15 oz crema or sour cream
12 corn tortillas
2 c red enchilada sauce
Preheat oven to 350 degrees. In a bowl, combine the cheddar and queso fresco. Bring the enchilada sauce to a boil in a small saucepan. Place each tortilla onto a baking sheet and spoon the cheese mixture onto each tortilla, then roll the enchilada seam-side down and place into a 9x13" baking dish. Repeat with each tortilla. Cover the enchiladas evenly with the sauce and bake 15-20 min. Top with crema or sour cream and any remaining cheese mixture. Hatch Chili Cheddar Fondue
12 oz Hatch Cheddar shredded
1 T flour 1 c light beer, your choice
1/2 t lemon juice
1/2 t garlic, minced
1/4 t black pepper
1/4 t salt
In a bowl, toss together cheese and flour and set aside. Combine remaining ingredients in a fondue pot or medium saucepan over high heat and bring to a low boil. Reduce heat to medium and begin adding the cheese slowly, stirring constantly until smooth. Cook until all the cheese is melted. Serving suggestions: crusty bread, sliced chorizo, cubed ham, carrots and celery.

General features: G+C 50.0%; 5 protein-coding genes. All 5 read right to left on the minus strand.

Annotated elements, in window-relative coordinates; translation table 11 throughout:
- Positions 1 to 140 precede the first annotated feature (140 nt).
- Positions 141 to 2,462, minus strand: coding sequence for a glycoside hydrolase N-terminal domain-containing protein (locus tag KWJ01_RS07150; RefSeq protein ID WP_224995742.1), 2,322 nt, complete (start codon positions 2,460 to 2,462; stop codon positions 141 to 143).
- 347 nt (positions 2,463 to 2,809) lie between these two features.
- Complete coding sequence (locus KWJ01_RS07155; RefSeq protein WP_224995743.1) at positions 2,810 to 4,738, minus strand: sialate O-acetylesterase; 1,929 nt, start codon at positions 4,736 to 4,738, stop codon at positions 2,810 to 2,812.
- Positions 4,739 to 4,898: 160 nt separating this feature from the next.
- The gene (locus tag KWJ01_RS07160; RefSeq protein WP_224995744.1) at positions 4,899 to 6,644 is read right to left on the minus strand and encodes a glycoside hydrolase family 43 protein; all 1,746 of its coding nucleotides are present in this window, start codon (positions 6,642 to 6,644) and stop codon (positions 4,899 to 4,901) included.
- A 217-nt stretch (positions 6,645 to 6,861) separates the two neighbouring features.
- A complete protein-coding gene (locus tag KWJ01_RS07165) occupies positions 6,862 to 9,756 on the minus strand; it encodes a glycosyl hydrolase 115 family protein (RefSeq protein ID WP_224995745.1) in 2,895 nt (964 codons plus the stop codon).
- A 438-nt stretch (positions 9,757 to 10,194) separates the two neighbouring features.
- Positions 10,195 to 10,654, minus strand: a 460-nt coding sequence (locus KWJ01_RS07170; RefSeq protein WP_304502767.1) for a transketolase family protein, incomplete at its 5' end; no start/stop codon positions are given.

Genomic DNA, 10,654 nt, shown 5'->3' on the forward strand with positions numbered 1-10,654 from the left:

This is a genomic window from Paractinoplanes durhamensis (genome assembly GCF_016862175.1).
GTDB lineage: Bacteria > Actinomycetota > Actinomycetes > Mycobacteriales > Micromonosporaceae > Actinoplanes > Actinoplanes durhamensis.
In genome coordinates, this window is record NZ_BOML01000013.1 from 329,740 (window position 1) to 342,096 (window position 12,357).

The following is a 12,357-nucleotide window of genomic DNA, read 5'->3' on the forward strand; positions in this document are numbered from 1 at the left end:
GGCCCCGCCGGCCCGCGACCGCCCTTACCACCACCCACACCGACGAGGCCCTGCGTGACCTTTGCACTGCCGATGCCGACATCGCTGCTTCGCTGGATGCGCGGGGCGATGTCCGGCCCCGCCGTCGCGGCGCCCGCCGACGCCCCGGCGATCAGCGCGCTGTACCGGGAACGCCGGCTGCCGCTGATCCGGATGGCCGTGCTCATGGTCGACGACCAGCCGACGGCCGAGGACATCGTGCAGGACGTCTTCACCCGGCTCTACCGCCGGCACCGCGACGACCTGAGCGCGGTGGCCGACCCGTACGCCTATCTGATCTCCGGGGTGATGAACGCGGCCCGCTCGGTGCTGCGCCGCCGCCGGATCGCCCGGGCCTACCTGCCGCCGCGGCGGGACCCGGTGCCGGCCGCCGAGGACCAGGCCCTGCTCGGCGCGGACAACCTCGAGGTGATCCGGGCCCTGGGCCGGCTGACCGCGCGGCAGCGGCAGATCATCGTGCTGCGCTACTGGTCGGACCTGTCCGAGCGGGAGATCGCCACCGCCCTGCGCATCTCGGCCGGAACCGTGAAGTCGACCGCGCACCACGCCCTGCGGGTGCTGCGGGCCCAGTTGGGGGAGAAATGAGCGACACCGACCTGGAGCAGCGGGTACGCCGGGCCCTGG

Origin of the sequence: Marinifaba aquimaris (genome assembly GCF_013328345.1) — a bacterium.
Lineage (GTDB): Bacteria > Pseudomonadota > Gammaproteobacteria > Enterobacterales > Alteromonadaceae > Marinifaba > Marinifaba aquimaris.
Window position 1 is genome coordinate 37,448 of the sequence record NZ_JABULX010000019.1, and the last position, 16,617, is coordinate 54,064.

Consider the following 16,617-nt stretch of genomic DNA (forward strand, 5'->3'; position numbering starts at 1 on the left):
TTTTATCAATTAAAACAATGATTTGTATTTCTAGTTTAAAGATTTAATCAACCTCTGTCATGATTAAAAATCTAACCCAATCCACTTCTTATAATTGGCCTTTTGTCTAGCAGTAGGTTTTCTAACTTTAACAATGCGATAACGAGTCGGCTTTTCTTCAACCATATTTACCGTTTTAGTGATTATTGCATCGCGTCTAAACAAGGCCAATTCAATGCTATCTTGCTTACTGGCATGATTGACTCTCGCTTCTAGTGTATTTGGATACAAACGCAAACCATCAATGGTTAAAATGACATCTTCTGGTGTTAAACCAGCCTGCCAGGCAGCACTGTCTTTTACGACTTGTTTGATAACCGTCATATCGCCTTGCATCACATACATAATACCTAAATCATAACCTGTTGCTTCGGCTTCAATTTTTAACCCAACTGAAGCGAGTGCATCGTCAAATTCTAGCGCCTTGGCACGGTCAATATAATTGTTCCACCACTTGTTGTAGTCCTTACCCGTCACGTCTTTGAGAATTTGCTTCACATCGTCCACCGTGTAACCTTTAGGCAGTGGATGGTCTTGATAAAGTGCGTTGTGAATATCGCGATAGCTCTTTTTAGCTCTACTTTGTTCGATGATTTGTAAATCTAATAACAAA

Cheese was made in Bandon from the 1800's up until 2,000, when a larger cheesemaker bought the factory and demolished the buildings, leaving an eyesore for more than a decade.
In 2011, the City of Bandon purchased the property and folded it into its Woolen Mill Master Plan.
Face Rock Creamery developers Greg Drobot and Daniel Graham worked with the city and its Urban Renewal Agency to return the property to its original purpose: cheesemaking!
Face Rock Creamery then made Brad Sinko its head cheesemaker. Brad's history includes the creation of recipes for Beecher's Cheese in Seattle, Washington, as well as helping Beecher's set up shop in Pike's Place Market in Seattle, and more recently Beecher's new location in the Flat Iron District of New York City.